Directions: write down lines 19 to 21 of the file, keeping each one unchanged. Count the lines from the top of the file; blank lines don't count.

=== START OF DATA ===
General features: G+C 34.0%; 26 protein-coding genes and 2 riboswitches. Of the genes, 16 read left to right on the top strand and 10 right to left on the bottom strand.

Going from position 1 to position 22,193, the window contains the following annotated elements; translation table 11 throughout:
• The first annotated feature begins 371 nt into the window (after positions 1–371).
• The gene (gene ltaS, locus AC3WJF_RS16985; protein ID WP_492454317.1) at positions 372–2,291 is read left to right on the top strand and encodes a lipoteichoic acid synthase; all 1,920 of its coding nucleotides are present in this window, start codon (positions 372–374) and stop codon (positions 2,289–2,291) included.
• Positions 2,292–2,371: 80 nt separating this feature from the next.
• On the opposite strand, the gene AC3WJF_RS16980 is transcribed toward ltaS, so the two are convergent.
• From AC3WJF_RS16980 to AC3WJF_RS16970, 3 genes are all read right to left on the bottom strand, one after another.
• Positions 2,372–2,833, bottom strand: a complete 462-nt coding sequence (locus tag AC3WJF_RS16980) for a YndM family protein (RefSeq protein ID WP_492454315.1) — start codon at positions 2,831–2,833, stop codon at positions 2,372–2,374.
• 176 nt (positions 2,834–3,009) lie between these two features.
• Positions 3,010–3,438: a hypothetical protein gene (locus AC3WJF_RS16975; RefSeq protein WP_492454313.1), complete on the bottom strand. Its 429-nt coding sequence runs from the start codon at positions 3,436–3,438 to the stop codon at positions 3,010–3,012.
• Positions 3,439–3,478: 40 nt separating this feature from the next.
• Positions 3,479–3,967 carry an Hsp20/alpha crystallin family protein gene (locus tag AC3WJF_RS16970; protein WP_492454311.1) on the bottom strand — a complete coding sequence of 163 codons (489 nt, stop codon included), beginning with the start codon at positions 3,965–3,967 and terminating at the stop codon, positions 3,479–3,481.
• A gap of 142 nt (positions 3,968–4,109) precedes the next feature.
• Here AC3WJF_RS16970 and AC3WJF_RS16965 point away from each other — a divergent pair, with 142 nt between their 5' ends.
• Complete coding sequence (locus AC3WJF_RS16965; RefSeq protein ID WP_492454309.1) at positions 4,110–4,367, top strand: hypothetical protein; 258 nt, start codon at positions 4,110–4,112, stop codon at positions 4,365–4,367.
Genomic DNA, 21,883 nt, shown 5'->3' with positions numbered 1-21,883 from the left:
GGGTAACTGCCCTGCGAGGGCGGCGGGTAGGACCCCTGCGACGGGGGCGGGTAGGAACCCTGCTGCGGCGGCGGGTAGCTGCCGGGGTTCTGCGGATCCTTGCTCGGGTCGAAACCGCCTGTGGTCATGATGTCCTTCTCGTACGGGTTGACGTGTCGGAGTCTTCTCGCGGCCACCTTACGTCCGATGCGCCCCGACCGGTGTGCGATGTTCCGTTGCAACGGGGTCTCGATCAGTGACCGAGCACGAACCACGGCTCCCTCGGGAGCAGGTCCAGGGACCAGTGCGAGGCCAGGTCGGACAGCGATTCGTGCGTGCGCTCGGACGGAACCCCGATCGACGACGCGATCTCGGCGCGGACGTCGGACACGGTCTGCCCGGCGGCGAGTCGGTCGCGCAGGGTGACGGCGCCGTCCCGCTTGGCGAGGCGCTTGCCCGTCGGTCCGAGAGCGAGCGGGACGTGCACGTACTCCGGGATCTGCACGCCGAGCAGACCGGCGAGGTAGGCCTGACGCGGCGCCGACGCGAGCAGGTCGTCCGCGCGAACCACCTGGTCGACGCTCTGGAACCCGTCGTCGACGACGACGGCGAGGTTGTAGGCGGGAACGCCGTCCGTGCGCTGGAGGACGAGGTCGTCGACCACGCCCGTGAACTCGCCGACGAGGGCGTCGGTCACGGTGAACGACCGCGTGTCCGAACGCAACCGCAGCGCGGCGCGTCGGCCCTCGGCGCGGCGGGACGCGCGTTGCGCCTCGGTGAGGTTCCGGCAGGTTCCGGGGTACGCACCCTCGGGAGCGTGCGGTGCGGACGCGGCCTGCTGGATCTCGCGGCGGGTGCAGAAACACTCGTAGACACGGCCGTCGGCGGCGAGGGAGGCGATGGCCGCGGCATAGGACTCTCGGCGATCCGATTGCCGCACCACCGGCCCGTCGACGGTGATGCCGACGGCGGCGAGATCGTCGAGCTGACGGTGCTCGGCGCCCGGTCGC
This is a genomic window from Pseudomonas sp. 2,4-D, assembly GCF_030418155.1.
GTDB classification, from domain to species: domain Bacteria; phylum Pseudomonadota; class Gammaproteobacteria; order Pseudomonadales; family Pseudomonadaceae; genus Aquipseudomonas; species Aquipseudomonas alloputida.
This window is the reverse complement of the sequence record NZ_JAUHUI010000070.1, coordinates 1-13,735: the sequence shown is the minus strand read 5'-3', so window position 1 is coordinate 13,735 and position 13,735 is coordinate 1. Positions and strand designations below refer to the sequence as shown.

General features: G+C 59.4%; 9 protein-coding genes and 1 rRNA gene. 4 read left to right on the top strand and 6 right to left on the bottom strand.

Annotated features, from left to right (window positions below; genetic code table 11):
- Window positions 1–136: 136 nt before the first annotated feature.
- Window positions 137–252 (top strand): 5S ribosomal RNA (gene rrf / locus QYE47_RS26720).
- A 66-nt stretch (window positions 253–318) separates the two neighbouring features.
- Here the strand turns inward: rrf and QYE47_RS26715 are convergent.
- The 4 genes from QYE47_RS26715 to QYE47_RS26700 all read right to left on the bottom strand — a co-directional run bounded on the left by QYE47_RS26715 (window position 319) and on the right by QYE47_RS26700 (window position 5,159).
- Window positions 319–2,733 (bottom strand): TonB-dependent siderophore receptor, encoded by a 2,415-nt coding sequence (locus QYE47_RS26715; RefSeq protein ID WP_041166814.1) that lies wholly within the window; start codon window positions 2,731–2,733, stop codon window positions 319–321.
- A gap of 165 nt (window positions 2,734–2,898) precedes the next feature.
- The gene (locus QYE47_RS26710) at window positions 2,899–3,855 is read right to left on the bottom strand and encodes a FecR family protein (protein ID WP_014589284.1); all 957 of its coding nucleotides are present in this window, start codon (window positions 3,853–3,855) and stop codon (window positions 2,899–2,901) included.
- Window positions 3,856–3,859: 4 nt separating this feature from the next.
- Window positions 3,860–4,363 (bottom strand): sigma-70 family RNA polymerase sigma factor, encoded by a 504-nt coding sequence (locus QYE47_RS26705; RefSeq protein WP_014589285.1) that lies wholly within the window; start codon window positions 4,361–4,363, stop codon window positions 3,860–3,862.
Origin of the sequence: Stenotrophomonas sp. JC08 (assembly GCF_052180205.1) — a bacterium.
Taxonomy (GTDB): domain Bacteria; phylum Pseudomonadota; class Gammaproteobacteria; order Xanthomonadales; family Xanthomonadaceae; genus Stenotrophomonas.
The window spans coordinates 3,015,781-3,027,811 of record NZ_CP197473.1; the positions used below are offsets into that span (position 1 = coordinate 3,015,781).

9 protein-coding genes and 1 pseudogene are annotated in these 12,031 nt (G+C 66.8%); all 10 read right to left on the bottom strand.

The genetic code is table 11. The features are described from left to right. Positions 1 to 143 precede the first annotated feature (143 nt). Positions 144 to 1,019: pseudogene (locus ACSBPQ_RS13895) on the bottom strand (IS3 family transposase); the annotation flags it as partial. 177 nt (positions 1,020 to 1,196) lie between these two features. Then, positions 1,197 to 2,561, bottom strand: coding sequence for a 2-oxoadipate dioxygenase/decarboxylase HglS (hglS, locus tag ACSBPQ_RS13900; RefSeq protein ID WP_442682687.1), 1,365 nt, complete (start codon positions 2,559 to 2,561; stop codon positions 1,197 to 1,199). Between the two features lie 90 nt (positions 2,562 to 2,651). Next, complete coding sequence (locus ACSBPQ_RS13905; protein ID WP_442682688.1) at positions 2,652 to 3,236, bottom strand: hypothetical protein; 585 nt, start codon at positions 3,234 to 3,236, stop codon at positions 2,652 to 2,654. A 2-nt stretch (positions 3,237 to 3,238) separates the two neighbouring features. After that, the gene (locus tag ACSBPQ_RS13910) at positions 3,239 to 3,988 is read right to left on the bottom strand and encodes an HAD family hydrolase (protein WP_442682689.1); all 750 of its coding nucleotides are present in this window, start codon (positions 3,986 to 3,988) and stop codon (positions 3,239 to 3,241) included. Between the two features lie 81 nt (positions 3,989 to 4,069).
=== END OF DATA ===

GTDB classification, from domain to species: domain Bacteria; phylum Pseudomonadota; class Gammaproteobacteria; order Pseudomonadales; family Pseudomonadaceae; genus Aquipseudomonas; species Aquipseudomonas alloputida.
This window is the reverse complement of the sequence record NZ_JAUHUI010000070.1, coordinates 1-13,735: the sequence shown is the minus strand read 5'-3', so window position 1 is coordinate 13,735 and position 13,735 is coordinate 1. Positions and strand designations below refer to the sequence as shown.

General features: G+C 59.4%; 9 protein-coding genes and 1 rRNA gene. 4 read left to right on the top strand and 6 right to left on the bottom strand.